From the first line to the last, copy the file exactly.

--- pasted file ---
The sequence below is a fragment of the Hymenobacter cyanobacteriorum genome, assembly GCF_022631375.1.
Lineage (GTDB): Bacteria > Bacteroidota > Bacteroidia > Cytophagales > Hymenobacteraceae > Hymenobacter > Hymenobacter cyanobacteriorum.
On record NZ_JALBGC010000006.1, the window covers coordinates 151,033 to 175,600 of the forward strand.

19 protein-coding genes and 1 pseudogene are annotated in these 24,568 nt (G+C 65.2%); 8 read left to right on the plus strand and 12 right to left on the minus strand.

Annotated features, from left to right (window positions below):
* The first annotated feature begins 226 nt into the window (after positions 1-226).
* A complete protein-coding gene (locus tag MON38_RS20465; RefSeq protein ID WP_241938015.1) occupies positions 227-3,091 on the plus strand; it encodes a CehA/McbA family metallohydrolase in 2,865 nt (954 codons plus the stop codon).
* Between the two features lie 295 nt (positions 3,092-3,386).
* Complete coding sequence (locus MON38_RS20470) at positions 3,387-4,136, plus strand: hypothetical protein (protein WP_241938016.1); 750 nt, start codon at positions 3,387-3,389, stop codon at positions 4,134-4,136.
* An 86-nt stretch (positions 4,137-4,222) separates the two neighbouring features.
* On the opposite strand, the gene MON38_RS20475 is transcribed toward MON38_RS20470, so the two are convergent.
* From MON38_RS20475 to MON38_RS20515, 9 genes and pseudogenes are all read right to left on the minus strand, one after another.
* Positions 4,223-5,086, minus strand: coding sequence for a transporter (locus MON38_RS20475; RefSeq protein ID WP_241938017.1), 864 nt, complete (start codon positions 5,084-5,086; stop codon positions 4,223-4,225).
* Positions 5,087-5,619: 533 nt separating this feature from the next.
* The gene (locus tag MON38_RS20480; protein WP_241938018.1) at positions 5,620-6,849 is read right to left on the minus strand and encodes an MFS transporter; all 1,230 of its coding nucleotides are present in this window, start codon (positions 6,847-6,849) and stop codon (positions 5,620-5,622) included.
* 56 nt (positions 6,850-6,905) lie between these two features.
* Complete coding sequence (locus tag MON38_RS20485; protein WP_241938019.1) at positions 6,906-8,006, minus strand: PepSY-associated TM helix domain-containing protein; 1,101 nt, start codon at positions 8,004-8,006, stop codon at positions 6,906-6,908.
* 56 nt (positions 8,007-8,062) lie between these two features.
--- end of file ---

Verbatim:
The sequence below is a fragment of the Hymenobacter cyanobacteriorum genome, assembly GCF_022631375.1.
Lineage (GTDB): Bacteria > Bacteroidota > Bacteroidia > Cytophagales > Hymenobacteraceae > Hymenobacter > Hymenobacter cyanobacteriorum.
On record NZ_JALBGC010000006.1, the window covers coordinates 151,033 to 175,600 of the forward strand.

19 protein-coding genes and 1 pseudogene are annotated in these 24,568 nt (G+C 65.2%); 8 read left to right on the plus strand and 12 right to left on the minus strand.

Annotated features, from left to right (window positions below):
* The first annotated feature begins 226 nt into the window (after positions 1-226).
* A complete protein-coding gene (locus tag MON38_RS20465; RefSeq protein ID WP_241938015.1) occupies positions 227-3,091 on the plus strand; it encodes a CehA/McbA family metallohydrolase in 2,865 nt (954 codons plus the stop codon).
* Between the two features lie 295 nt (positions 3,092-3,386).
* Complete coding sequence (locus MON38_RS20470) at positions 3,387-4,136, plus strand: hypothetical protein (protein WP_241938016.1); 750 nt, start codon at positions 3,387-3,389, stop codon at positions 4,134-4,136.
* An 86-nt stretch (positions 4,137-4,222) separates the two neighbouring features.
* On the opposite strand, the gene MON38_RS20475 is transcribed toward MON38_RS20470, so the two are convergent.
* From MON38_RS20475 to MON38_RS20515, 9 genes and pseudogenes are all read right to left on the minus strand, one after another.
* Positions 4,223-5,086, minus strand: coding sequence for a transporter (locus MON38_RS20475; RefSeq protein ID WP_241938017.1), 864 nt, complete (start codon positions 5,084-5,086; stop codon positions 4,223-4,225).
* Positions 5,087-5,619: 533 nt separating this feature from the next.
* The gene (locus tag MON38_RS20480; protein WP_241938018.1) at positions 5,620-6,849 is read right to left on the minus strand and encodes an MFS transporter; all 1,230 of its coding nucleotides are present in this window, start codon (positions 6,847-6,849) and stop codon (positions 5,620-5,622) included.
* 56 nt (positions 6,850-6,905) lie between these two features.
* Complete coding sequence (locus tag MON38_RS20485; protein WP_241938019.1) at positions 6,906-8,006, minus strand: PepSY-associated TM helix domain-containing protein; 1,101 nt, start codon at positions 8,004-8,006, stop codon at positions 6,906-6,908.
* 56 nt (positions 8,007-8,062) lie between these two features.